Bélanger (2011:14) outlines the different directions that Dewey and Thorndyke, and others, came into the teaching, learning, and assessment theories. These differences are important to understand why machine learning is not learning. In learning tasks where personable judgements are to be reported, nearly all of the schools Bélanger outlined would support a view of learning assessment being consensual, descriptive, verbally owned (‘I believe…’), and respectful to the personable effort made. Only the behaviourist school separated with this ‘fairness in assessment’ approach since the mid-century.
From the literature that Bélanger identifies, Hidi (1990) provides a clear argument for a self-reporting of the subjective evaluation from the objective teaching, which is has been the standard understanding of human learning since the mid-century. Other forms of ‘learning’, of animals and machines, are mimicking behaviour without self-reflections; humans may reduce themselves to the dispositional level. Hidi demonstrates the key human factor of ‘interest’, which is self-reflection:
Dewey (1913, 1916) was one of the first North American psychologists to emphasize the important role of interest in learning and to argue that interest should be seen as a result of an interactive process between an individual and his or her environment: In interest the “self and world are engaged with each other in a developing situation” (Dewey, 1916, p. 126). Dewey, and later, Thorndike (1935), both acknowledged that learning is influenced not only by personal interest but also by the interestingness of tasks and objects. Bernstein (1955), in an early and isolated study on reading comprehension and interest, also emphasized that interest is derived from the characteristics of the reader, factors inherent in the text, and the interaction of the two. This interactive view forms a common basis of much of contemporary interest research (e.g., Fink, in press; Hidi & Baird, 1986; Prenzel, Krapp, & Schiefele, 1986; Renninger, 1990; Renninger & Leckrone, in press). (1990: 550)
When we talk of machines and animals “learning” or having “interest”, it is a human projection in the language that humans created. The evaluation is in the self-reflection, and thus, learning. Calfee (1981) supports the argument by outlining the history of the education theories and practices:
Behaviorism. At mid-century, the behaviorism of Thorndike dominated American psychology. The approach focused on the relations between stimulus and response. The theoretical efforts Spence amounted to curve-fitting overlays; they were close kin of There was great emphasis on learning, on the acquisition of over brief periods of time. Members of this school assumed the basic learning principles of broad generality over organisms and Rats, pigeons, undergraduates, children, mental retardates-the the learner mattered little. Tasks were selected for convenience t-maze, button press, nonsense syllable).
The behaviorist tradition was marked by a driving optimism (Thorndike, 1910) partly justified by the practical utility of some of the methods findings. …
Two features distinguished the new paradigm. One was the infusion of new techniques for theory development. I have already mentioned Estes’ stimulus sampling theory (Estes, 1959; Neimark & Estes, 1967), which evolved into a system of remarkable proportions. In addition, there were developments in signal detection theory (Green & Swets, 1966), rational decision making (Simon, 1980a, reviews the history), transformational grammar (Miller & Chomsky, 1963), and information theory (Garner, 1962.) The second feature of the psychology was a renewed effort to understand the nature of mental activity. Psychologists had originally relied on introspection to understand the mind. The method informs us about the content of thought, but reveals precious little about the process of thinking. By judicious combinations of innovative theory and methodology, cognitive psychologists tried once more to trace the mind’s pathways. Reaction time became a critical indicator-S. Sternberg’s (1963) paper, a major advance, showed that it was possible to identify cognitive stages by decomposition of reaction times (also cf. Chase, 1978; Posner, 1978; R. J. Sternberg, 1977).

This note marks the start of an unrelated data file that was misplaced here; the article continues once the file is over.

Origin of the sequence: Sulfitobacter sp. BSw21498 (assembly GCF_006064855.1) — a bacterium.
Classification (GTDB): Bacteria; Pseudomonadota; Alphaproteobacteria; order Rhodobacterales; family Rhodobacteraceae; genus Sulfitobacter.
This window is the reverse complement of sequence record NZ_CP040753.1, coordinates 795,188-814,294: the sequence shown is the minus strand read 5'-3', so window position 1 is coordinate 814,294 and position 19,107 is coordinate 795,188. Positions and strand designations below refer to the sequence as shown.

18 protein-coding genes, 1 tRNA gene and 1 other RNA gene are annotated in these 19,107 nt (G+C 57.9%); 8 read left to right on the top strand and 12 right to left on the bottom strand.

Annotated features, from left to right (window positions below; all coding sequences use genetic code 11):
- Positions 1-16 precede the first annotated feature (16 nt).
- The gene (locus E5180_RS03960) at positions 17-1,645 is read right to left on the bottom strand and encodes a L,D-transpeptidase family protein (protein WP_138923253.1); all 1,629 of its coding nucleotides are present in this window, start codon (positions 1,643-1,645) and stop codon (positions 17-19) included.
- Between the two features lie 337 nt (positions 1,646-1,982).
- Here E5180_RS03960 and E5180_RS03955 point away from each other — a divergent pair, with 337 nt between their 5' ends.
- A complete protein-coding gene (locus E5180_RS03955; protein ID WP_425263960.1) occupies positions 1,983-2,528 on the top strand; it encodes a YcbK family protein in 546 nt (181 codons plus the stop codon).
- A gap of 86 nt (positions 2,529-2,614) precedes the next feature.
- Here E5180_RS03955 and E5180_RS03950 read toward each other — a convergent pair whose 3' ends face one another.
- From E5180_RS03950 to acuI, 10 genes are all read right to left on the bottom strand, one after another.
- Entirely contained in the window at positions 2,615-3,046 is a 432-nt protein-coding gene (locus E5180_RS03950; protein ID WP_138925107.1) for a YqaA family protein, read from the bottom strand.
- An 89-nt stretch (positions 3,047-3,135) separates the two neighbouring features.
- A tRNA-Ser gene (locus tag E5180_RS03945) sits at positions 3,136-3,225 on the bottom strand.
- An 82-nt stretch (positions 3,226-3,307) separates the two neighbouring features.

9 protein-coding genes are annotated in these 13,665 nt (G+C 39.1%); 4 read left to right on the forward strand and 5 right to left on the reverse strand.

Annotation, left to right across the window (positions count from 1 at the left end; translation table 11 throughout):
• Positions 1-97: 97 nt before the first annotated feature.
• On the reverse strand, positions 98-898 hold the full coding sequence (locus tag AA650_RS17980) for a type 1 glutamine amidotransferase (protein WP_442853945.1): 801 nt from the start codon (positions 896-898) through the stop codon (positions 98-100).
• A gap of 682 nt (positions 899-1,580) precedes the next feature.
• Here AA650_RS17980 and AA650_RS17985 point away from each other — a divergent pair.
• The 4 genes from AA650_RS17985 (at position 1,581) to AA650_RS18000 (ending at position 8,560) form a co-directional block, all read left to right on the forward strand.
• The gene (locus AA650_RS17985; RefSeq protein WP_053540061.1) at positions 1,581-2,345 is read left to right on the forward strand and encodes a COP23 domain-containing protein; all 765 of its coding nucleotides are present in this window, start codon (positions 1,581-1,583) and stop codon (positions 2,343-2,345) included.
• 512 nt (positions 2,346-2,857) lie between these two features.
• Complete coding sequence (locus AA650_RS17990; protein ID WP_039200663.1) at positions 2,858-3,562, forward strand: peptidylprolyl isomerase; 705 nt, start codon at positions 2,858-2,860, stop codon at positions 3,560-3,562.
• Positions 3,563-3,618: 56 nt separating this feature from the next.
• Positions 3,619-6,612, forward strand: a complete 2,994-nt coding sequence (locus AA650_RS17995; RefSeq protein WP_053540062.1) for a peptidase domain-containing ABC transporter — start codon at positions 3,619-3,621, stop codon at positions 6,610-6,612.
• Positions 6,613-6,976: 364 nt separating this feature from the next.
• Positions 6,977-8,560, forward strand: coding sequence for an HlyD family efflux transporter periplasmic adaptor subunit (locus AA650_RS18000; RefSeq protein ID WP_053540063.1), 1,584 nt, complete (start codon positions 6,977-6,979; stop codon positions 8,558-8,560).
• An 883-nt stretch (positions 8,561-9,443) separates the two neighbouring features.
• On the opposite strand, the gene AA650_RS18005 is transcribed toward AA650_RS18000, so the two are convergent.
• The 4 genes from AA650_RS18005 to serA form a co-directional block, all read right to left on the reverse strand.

The main point is that it became legitimate to talk about what was going on in the mind. Mathematical psychologists began to discuss learning as changes in mental states and in the level of storage. With the gradual emergence of the computer as an analogy, it became increasingly natural to talk about short-term and long-term memories, control processes and executive routines, storage capacity, decay rates, selective filters, and the like. (1981: 4, 5). [Add emphasis, so the point is read carefully]
I note too that Calfee (1981: 19) states that “One of the chief functions of education is to provide the individual with a wide array of conceptual and semantic frameworks for arranging knowledge in organizational networks that differ substantially from the results of natural experience.”
This is why I am arguing that machine learning is not learning. The I.T. Industry lacks this level of multi-disciplinary knowledge in its misnomer usage of the term, “machine learning.”
Bélanger, P. (2011). Introduction to Adult Learning Theories. In Theories in Adult Learning and Education (1st ed., pp. 13–16). Verlag Barbara Budrich. https://doi.org/10.2307/j.ctvbkjx77.5
Calfee, R. (1981). Cognitive Psychology and Educational Practice. Review of Research in Education, 9, 3–73. https://doi.org/10.2307/1167182
Hidi, S. (1990). Interest and Its Contribution as a Mental Resource for Learning. Review of Educational Research, 60(4), 549–571. https://doi.org/10.2307/1170506
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